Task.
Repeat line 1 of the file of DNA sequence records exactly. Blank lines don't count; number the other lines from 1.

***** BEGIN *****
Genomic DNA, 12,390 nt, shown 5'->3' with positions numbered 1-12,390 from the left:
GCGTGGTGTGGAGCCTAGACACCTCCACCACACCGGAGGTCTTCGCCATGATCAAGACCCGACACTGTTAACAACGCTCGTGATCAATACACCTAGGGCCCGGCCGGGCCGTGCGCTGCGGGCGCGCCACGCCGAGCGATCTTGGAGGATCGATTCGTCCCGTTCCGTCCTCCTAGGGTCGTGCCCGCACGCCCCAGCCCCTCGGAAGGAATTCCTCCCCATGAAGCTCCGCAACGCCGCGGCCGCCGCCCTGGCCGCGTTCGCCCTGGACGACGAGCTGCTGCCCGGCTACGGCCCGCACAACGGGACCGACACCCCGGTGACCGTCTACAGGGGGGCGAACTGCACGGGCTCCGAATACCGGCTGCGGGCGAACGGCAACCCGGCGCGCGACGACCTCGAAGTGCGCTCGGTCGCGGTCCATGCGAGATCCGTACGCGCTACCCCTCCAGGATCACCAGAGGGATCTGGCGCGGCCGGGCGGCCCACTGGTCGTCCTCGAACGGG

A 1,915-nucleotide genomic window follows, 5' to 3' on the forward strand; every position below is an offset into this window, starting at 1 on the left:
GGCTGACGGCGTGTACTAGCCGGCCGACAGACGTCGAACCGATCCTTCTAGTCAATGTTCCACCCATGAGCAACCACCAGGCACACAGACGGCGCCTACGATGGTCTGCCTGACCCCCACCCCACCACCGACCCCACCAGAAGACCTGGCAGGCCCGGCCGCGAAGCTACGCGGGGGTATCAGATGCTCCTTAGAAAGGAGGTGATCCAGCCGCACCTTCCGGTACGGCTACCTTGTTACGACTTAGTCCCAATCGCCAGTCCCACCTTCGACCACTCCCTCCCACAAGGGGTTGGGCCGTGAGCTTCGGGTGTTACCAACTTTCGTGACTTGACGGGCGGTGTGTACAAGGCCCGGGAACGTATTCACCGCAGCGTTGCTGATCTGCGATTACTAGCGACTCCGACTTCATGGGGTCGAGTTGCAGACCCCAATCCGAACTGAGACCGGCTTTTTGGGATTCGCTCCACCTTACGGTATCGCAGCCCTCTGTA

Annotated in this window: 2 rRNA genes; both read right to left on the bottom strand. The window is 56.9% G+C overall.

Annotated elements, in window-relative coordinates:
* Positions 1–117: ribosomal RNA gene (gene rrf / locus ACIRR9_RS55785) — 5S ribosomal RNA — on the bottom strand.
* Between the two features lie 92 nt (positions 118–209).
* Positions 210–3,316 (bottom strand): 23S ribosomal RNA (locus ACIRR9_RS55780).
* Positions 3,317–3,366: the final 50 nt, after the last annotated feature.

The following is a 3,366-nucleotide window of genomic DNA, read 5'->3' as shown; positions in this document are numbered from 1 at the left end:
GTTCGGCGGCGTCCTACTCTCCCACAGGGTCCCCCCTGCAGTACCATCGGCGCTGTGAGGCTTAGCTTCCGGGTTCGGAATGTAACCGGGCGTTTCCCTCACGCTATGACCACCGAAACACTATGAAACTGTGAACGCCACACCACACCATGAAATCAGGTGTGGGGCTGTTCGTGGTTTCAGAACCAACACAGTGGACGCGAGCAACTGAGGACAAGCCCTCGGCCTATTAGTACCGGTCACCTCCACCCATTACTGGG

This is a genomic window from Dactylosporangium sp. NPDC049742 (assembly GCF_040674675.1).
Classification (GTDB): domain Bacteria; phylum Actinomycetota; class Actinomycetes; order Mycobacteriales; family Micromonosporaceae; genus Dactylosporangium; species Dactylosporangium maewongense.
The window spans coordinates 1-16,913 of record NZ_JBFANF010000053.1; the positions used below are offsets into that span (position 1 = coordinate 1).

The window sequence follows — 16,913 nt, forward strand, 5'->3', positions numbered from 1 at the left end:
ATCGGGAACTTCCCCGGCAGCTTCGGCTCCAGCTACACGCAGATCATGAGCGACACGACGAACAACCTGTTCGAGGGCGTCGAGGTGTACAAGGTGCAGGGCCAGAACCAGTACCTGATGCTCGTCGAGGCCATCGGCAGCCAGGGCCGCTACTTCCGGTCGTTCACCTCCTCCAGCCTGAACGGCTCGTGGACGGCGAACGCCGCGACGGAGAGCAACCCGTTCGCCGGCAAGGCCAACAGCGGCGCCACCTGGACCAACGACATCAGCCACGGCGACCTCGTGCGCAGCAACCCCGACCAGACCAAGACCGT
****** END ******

Genomic DNA, 12,390 nt, shown 5'->3' with positions numbered 1-12,390 from the left: